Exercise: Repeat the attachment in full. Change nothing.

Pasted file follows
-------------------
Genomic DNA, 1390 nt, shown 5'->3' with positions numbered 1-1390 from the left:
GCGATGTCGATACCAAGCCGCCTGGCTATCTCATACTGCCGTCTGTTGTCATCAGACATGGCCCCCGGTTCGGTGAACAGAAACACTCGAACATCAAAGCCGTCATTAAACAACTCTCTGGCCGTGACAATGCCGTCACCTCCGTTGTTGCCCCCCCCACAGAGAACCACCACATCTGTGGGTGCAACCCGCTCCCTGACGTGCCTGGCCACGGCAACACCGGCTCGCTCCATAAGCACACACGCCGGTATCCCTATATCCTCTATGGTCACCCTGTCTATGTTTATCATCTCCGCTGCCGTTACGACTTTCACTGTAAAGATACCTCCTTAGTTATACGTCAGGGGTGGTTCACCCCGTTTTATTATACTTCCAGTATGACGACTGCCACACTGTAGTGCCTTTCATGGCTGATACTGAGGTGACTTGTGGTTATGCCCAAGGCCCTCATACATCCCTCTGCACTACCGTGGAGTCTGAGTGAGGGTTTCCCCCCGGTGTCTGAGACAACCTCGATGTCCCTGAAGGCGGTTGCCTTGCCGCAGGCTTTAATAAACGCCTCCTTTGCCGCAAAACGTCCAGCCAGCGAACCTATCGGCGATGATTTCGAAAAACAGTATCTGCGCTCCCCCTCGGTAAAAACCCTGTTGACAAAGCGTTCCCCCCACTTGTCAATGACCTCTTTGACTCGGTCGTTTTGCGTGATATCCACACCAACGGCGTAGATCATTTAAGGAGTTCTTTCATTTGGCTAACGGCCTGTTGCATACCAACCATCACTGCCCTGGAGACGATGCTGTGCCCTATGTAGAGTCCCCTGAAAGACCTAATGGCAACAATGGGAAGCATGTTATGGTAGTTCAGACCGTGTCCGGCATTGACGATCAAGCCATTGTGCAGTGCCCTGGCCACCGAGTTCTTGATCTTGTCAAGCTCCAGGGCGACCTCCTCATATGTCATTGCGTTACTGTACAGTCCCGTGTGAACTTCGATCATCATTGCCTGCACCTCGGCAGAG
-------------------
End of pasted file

Genomic DNA, 1390 nt, shown 5'->3' with positions numbered 1-1390 from the left:
GCGATGTCGATACCAAGCCGCCTGGCTATCTCATACTGCCGTCTGTTGTCATCAGACATGGCCCCCGGTTCGGTGAACAGAAACACTCGAACATCAAAGCCGTCATTAAACAACTCTCTGGCCGTGACAATGCCGTCACCTCCGTTGTTGCCCCCCCCACAGAGAACCACCACATCTGTGGGTGCAACCCGCTCCCTGACGTGCCTGGCCACGGCAACACCGGCTCGCTCCATAAGCACACACGCCGGTATCCCTATATCCTCTATGGTCACCCTGTCTATGTTTATCATCTCCGCTGCCGTTACGACTTTCACTGTAAAGATACCTCCTTAGTTATACGTCAGGGGTGGTTCACCCCGTTTTATTATACTTCCAGTATGACGACTGCCACACTGTAGTGCCTTTCATGGCTGATACTGAGGTGACTTGTGGTTATGCCCAAGGCCCTCATACATCCCTCTGCACTACCGTGGAGTCTGAGTGAGGGTTTCCCCCCGGTGTCTGAGACAACCTCGATGTCCCTGAAGGCGGTTGCCTTGCCGCAGGCTTTAATAAACGCCTCCTTTGCCGCAAAACGTCCAGCCAGCGAACCTATCGGCGATGATTTCGAAAAACAGTATCTGCGCTCCCCCTCGGTAAAAACCCTGTTGACAAAGCGTTCCCCCCACTTGTCAATGACCTCTTTGACTCGGTCGTTTTGCGTGATATCCACACCAACGGCGTAGATCATTTAAGGAGTTCTTTCATTTGGCTAACGGCCTGTTGCATACCAACCATCACTGCCCTGGAGACGATGCTGTGCCCTATGTAGAGTCCCCTGAAAGACCTAATGGCAACAATGGGAAGCATGTTATGGTAGTTCAGACCGTGTCCGGCATTGACGATCAAGCCATTGTGCAGTGCCCTGGCCACCGAGTTCTTGATCTTGTCAAGCTCCAGGGCGACCTCCTCATATGTCATTGCGTTACTGTACAGTCCCGTGTGAACTTCGATCATCATTGCCTGCACCTCGGCAGAG